Home Formula 2 Pourchaire: MP was “playing with fire” with Imola feature race strategy

Pourchaire: MP was “playing with fire” with Imola feature race strategy

by Craig Woollard

Photo: Formula Motorsport Limited

Theo Pourchaire criticised his Formula 2 title rival Felipe Drugovich’s strategy for last weekend’s Imola feature race after it backfired and left the latter down in 10th.

MP Motorsport’s Drugovich was one of several drivers to start on Pirelli’s medium compound tyre and use the alternative strategy of a late pistop, while Pourchaire started on the ultrasoft compound and pitted for the more durable medium.

Those on the same strategy as ART Grand Prix driver Pourchaire were able to reduce the time loss of their tyre switch by pitting under an early safety car after poleman Juri Vips crashed out.

A late crash for Liam Lawson required the safety car, initially in virtual form (with drivers not allowed to pit) and while the yet-to-stop Drugovich was leading. It switched to a full safety car just as he and Virtuosi Racing’s Marino Sato passed the pit entry, meaning they had to lap at safety car pace before pitting, which promoted Pourchaire to the lead and victory.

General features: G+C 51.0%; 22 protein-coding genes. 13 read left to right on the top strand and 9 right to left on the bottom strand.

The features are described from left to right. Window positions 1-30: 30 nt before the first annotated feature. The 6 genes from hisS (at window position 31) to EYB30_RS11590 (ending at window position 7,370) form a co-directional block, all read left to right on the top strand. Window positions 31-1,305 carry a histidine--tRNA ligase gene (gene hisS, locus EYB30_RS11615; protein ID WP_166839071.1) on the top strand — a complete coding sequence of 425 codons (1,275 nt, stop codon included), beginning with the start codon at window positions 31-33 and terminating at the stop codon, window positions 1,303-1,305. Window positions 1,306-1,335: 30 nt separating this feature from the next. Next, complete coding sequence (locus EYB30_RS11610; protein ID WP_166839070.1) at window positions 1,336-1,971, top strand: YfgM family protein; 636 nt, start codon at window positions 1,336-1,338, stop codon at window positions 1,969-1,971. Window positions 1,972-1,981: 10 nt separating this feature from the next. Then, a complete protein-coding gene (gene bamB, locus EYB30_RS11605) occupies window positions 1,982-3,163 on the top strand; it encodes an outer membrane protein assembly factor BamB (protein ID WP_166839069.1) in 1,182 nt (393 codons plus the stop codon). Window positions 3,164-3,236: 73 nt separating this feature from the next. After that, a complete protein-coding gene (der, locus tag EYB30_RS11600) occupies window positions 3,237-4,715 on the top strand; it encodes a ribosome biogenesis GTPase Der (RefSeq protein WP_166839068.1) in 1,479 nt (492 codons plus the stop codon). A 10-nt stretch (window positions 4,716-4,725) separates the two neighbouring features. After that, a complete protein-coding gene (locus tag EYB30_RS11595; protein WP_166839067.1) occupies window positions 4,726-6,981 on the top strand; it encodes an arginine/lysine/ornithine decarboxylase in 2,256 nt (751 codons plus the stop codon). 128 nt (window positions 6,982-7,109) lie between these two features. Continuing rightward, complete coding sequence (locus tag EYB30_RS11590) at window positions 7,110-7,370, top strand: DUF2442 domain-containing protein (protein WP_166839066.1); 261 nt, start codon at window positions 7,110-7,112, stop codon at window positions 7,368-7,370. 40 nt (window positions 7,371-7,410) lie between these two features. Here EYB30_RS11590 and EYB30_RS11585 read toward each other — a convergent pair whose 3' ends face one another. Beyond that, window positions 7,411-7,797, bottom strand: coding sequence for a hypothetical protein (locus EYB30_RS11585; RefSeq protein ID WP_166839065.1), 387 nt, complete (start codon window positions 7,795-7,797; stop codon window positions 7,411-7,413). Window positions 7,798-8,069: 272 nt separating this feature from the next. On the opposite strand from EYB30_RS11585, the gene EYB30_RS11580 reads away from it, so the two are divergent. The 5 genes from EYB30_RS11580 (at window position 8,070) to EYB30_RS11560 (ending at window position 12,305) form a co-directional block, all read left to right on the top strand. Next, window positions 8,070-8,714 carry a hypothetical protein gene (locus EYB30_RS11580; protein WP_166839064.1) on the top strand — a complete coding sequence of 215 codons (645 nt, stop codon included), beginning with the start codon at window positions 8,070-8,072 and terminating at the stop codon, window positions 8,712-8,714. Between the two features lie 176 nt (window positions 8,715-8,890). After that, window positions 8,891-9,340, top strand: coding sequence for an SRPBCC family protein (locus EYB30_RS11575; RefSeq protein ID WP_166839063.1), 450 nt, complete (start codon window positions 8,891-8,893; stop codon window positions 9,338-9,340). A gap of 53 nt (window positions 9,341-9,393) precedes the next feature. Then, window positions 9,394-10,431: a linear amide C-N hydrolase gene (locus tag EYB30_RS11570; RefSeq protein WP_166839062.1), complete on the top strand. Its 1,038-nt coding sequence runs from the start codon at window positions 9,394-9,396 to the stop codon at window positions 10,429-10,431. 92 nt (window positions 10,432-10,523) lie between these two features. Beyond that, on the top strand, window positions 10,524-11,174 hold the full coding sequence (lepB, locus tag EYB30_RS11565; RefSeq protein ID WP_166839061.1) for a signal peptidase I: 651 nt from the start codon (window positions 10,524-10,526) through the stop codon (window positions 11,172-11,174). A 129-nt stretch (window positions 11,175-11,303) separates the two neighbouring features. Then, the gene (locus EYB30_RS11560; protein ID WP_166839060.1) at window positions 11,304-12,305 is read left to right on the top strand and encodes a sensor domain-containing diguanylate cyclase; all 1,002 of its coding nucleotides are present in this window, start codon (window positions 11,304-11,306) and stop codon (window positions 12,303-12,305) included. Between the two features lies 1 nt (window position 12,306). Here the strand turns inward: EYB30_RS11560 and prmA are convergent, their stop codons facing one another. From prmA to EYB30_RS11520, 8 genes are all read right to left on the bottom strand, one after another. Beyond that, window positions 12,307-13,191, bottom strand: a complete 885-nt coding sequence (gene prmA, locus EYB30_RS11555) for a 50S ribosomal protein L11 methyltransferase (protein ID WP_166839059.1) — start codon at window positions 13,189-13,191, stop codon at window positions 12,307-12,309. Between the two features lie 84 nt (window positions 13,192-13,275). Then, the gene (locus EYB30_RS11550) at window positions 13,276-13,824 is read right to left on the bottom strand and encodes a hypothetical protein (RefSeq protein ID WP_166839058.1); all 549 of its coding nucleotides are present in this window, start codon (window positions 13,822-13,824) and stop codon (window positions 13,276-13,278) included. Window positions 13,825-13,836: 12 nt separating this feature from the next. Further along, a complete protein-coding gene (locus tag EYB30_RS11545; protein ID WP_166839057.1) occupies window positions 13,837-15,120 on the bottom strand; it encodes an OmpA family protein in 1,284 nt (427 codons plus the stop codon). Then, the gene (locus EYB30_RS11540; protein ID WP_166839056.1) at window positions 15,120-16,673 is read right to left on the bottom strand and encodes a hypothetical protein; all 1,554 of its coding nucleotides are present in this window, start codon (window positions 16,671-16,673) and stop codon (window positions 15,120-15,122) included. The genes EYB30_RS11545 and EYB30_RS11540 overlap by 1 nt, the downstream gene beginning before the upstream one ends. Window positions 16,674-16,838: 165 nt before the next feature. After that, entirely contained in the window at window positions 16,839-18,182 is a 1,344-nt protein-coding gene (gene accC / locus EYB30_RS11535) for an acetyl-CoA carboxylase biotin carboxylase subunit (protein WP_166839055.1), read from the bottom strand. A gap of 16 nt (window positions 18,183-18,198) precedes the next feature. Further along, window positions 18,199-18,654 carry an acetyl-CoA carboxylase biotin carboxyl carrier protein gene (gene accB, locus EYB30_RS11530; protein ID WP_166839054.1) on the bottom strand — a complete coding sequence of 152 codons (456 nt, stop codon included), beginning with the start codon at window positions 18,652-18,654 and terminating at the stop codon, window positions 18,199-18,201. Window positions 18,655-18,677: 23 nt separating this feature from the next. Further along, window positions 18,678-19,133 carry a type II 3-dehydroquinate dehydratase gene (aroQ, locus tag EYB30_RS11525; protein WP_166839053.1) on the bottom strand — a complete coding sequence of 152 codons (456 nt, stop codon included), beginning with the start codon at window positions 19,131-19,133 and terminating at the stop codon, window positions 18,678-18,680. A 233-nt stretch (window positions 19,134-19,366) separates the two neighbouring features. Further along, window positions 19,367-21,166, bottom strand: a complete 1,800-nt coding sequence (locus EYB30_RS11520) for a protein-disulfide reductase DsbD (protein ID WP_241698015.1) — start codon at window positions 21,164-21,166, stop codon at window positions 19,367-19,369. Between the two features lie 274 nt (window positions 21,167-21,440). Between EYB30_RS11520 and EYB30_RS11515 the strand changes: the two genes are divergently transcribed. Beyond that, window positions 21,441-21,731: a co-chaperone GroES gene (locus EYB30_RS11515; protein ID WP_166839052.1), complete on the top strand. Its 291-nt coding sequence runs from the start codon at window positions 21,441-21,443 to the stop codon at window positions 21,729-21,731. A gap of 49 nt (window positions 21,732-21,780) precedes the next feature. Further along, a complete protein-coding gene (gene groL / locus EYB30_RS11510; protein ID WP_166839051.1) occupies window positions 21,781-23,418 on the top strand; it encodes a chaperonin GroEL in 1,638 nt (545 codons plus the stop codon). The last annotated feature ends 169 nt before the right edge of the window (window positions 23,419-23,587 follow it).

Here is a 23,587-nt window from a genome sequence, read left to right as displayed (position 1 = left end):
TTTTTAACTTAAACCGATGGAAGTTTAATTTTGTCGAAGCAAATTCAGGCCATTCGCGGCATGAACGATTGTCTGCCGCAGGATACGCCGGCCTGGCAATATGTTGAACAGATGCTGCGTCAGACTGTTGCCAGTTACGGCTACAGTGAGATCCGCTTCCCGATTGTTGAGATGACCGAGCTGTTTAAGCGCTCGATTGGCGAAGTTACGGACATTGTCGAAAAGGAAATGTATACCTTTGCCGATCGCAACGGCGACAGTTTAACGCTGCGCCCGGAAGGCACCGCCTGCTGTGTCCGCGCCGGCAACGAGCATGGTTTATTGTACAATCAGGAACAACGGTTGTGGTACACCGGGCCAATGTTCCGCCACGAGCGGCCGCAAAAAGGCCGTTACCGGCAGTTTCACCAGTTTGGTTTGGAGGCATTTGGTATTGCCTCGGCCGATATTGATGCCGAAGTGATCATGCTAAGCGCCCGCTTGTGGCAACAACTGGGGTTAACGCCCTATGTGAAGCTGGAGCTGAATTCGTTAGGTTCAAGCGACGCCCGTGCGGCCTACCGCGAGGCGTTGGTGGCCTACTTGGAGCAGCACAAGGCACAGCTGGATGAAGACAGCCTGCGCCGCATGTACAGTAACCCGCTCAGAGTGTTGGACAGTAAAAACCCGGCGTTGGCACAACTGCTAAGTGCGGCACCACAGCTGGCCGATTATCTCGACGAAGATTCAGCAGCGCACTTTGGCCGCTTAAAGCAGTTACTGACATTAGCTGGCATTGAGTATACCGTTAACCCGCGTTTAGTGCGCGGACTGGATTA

Drugovich tweeted “that was quite unfair I would say…” post-race, and the podium finishers were asked for their thoughts on it, assuming Drugovich was referring to the late safety car call.

“He can say whatever he wants, but why didn’t he stop earlier then?” Pourchaire said.

“I mean, you are playing with fire by doing that. We did a classic strategy, option-prime, we know the safety car risk was high and we pitted because there were two safety cars by the beginning of the race.

“I think he is talking about that, right? He is talking about the last [virtual] safety car stopping him from entering the pits. But what do you want to do? There was a crash. There was a big crash with Lawson. It can happen.

“It’s just playing with fire by doing that, and they knew that probably if there wasn’t any safety car, they would have been in the top 10 or doing a good job. Sometimes you need to – I understand you take risks, but it’s like that.

Campos Racing’s Ralph Boschung finished third and was philosophical with his response. “I think it’s quite logical that if you take a high risk, you can have a high reward, but you can have a high penalty as well by taking high risks. That’s life.”

Charouz Racing System’s Enzo Fittipaldi, who claimed a maiden F2 podium in second place, said: “You never know when there’s going to be a safety car or what’s going to happen. You never know the future, especially in F2 races, they’re always crazy.”